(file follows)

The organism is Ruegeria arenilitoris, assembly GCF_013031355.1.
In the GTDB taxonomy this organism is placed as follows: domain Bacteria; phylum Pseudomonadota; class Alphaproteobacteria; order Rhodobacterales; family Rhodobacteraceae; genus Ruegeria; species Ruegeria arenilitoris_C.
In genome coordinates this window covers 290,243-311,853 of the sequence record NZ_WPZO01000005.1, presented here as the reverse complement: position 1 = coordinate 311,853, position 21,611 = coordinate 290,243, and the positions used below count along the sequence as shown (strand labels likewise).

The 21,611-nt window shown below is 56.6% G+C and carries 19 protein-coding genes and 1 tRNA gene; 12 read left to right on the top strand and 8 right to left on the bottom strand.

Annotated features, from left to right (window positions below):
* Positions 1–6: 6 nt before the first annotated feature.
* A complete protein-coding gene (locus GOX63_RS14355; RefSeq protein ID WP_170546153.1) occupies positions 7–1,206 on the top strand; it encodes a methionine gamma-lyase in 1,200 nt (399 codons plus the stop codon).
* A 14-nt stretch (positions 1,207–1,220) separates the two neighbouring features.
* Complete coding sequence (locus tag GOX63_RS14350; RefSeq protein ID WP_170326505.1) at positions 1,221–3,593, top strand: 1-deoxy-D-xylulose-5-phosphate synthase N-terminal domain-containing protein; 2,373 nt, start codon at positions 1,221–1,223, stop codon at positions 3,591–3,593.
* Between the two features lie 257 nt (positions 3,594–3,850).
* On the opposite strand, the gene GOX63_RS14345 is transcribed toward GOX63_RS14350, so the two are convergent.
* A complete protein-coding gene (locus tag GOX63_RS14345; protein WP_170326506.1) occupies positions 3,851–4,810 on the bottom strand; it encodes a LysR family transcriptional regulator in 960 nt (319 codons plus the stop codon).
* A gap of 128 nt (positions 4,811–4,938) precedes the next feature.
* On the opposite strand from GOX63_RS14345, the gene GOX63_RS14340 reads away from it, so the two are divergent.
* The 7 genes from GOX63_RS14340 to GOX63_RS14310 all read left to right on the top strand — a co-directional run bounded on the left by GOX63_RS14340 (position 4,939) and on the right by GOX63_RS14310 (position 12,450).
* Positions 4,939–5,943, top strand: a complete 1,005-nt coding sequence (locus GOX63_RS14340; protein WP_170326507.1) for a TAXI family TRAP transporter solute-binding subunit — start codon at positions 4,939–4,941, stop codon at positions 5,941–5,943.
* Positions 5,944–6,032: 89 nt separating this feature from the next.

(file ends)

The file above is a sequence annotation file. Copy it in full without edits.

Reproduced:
The organism is Ruegeria arenilitoris, assembly GCF_013031355.1.
In the GTDB taxonomy this organism is placed as follows: domain Bacteria; phylum Pseudomonadota; class Alphaproteobacteria; order Rhodobacterales; family Rhodobacteraceae; genus Ruegeria; species Ruegeria arenilitoris_C.
In genome coordinates this window covers 290,243-311,853 of the sequence record NZ_WPZO01000005.1, presented here as the reverse complement: position 1 = coordinate 311,853, position 21,611 = coordinate 290,243, and the positions used below count along the sequence as shown (strand labels likewise).

The 21,611-nt window shown below is 56.6% G+C and carries 19 protein-coding genes and 1 tRNA gene; 12 read left to right on the top strand and 8 right to left on the bottom strand.

Annotated features, from left to right (window positions below):
* Positions 1–6: 6 nt before the first annotated feature.
* A complete protein-coding gene (locus GOX63_RS14355; RefSeq protein ID WP_170546153.1) occupies positions 7–1,206 on the top strand; it encodes a methionine gamma-lyase in 1,200 nt (399 codons plus the stop codon).
* A 14-nt stretch (positions 1,207–1,220) separates the two neighbouring features.
* Complete coding sequence (locus tag GOX63_RS14350; RefSeq protein ID WP_170326505.1) at positions 1,221–3,593, top strand: 1-deoxy-D-xylulose-5-phosphate synthase N-terminal domain-containing protein; 2,373 nt, start codon at positions 1,221–1,223, stop codon at positions 3,591–3,593.
* Between the two features lie 257 nt (positions 3,594–3,850).
* On the opposite strand, the gene GOX63_RS14345 is transcribed toward GOX63_RS14350, so the two are convergent.
* A complete protein-coding gene (locus tag GOX63_RS14345; protein WP_170326506.1) occupies positions 3,851–4,810 on the bottom strand; it encodes a LysR family transcriptional regulator in 960 nt (319 codons plus the stop codon).
* A gap of 128 nt (positions 4,811–4,938) precedes the next feature.
* On the opposite strand from GOX63_RS14345, the gene GOX63_RS14340 reads away from it, so the two are divergent.
* The 7 genes from GOX63_RS14340 to GOX63_RS14310 all read left to right on the top strand — a co-directional run bounded on the left by GOX63_RS14340 (position 4,939) and on the right by GOX63_RS14310 (position 12,450).
* Positions 4,939–5,943, top strand: a complete 1,005-nt coding sequence (locus GOX63_RS14340; protein WP_170326507.1) for a TAXI family TRAP transporter solute-binding subunit — start codon at positions 4,939–4,941, stop codon at positions 5,941–5,943.
* Positions 5,944–6,032: 89 nt separating this feature from the next.